We are three weeks in to the new year, a good time to take stock of those New Year’s resolutions. Remember those? The grand pronouncements developed in the twilight of December and delivered on the bright, crisp morning of January 1st?
No doubt many of you had some common themes on your list. Perhaps you included losing weight as a top goal. Maybe getting in shape is on there too. Putting down the smart phone, using facebook less, and turning off the television are probably popular, too.
For many Growler Fills readers, you may have adopted the goal of drinking less, too. I’ve read (but can’t locate at the moment) that alcohol sales plummet in January as people temporarily eat more vegetables and drink more water.
Pete Brown, a British writer and broadcaster on beer and other drinks with alcohol, has an interesting blog post on taking a “dry January.” Reading it gives quite the impression there is an active and frequent scolding from various governmental and nongovernmental groups in Britain to drink less or eliminate alcohol all together – an effort Pete labels the “infantilisation of our culture.” So strong a push that it creates a desire to rebel against it.
Nevertheless, Pete adopts a dry-January as a means of taking stock in how he approaches alcohol, an occupational hazard for those involved in the industry. He puts it this way:
So here’s my New Year’s resolution, which I offer up for anyone else to share: be a grown-up around alcohol, and take responsibility for your own decisions. If you want a drink, have one, and if you don’t, don’t. Going dry for January is my personal way of resetting my relationship with alcohol.
The rest of Pete’s post is well worth a read, too. Pete is quick to note he isn’t telling you what to do. What works for him may not work for you. Heck, what he needs to do may not be something you need to do. Yet his broader point is well taken. Do whatever it is you need or desire to do because it is right for you.
I don’t have a list of New Year’s resolutions. I never make them. I’m not entirely sure why, but it is something more than “just isn’t my thing.” If pressed, I’d probably say it’s a psychological thing. I rebel against the idea of waiting for new year’s day to get started on something I should be starting now. Whenever “now” may be.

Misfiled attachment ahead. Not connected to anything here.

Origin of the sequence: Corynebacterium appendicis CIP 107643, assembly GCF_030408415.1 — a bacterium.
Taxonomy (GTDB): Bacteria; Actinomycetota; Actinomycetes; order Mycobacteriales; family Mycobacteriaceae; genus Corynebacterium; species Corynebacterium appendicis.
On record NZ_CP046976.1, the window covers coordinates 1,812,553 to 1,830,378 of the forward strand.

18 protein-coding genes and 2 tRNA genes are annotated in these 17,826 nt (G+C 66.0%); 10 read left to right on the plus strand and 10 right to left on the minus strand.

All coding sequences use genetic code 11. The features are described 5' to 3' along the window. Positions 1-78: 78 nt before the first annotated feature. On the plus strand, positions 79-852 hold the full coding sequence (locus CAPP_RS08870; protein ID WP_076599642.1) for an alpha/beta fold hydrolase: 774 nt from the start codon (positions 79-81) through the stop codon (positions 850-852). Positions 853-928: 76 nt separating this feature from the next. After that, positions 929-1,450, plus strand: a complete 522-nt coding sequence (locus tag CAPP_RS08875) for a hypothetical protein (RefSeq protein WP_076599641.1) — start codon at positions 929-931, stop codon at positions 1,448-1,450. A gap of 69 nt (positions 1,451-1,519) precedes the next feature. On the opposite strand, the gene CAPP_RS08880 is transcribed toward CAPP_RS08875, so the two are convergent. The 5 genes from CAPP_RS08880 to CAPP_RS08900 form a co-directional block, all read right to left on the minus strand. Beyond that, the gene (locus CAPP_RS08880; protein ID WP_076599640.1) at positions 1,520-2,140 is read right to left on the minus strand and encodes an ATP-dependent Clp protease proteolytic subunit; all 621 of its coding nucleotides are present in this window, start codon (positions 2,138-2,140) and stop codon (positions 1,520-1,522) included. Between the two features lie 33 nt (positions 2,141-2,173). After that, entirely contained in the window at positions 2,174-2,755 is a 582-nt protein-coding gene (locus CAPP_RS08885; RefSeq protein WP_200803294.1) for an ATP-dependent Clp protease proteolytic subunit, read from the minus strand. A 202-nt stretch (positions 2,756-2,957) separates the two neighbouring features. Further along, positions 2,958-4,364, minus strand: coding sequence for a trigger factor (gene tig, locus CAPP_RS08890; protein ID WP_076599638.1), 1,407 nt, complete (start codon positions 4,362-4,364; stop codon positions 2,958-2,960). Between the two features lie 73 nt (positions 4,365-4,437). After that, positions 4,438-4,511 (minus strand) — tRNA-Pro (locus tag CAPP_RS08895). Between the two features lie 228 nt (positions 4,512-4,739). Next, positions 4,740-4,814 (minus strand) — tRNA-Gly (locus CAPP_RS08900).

I do tend to try and lose some weight in January, but that’s coincidental timing as we head into the marathon training season. (I’ll be doing the Missoula Half again. Come join me.) In fact, I start that effort each year in November to help stave off the effects of the holiday season. I’m admittedly a little behind this year.
I also reevaluated how much I was drinking starting last summer. With a cellar and fridge full of beer and a kegerator with two taps of homebrew, it’s far too easy to slip into “drinking too much.” That phrase is in quotes because it’s sure to have a different definition for each of us. Dry days are now built into my system, though I have no hard and fast rules.
I also set specific goals for specific events. For example, going into the Beer Bloggers Conference last July in Boston, I set a goal to avoid hangovers. I guess that was a clever way of seeking to moderate my alcohol intake – not an easy task at a conference about beer.
I sought to do it for several reasons. In part I wanted (needed?) to prove I could do it in the face of the ultimate temptation. It felt like an opportunity to demonstrate I had that kind of control. But perhaps more importantly, I had competing goals. I was spending extended time in Maine and Boston for the first time in my life and I wanted to make the most of it. Hangovers suck. They’re major time wasters.
I was successful not because it was easy, but because I stuck with the determination to keep sight of my goals. All of them. I did not miss out on a single event during the conference or avoid any opportunity to try a new beer. I just played it smarter. Drank less of each, kept the water flowing and turned in a little earlier at night.
As a result, I was able to get up in the mornings and go for a run – one of my favorite things to do in a new city. I ran around and through the Old Port District of Portland, ME, taking in the historic structures and old neighborhoods while breathing the fishy, salty air. In Boston I ran up and over Beacon Hill, around the State House, through the Boston Common, along the Charles River and across the Boston Marathon Finish line only a few months after the bombing.
A hefty hangover would have stripped me of these opportunities leaving me poorer as a result. It’s a lesson I’ve long known, but accomplished only with small pockets of success.
As great as beer is to explore, it has a way of messing with your goals. Be it weight loss, better health, getting in shape, or waking up feeling great on a Saturday morning, beer can play havoc with them all. By being conscious about all my goals, a few small changes made a big difference.* In a word, it might best be described as finding balance.
I like’s Pete’s resolution: be a grown-up around alcohol, and take responsibility for your own decisions. It’s simple, flexible, and equally applicable to each of us. To it, I’d add this suggestion: take stock of your goals. All of them. If you need to make some changes to meet those goals, make them. If not, don’t. Just don’t ignore the conversation.
* Which is not to suggest I meet them every time. We’re all human.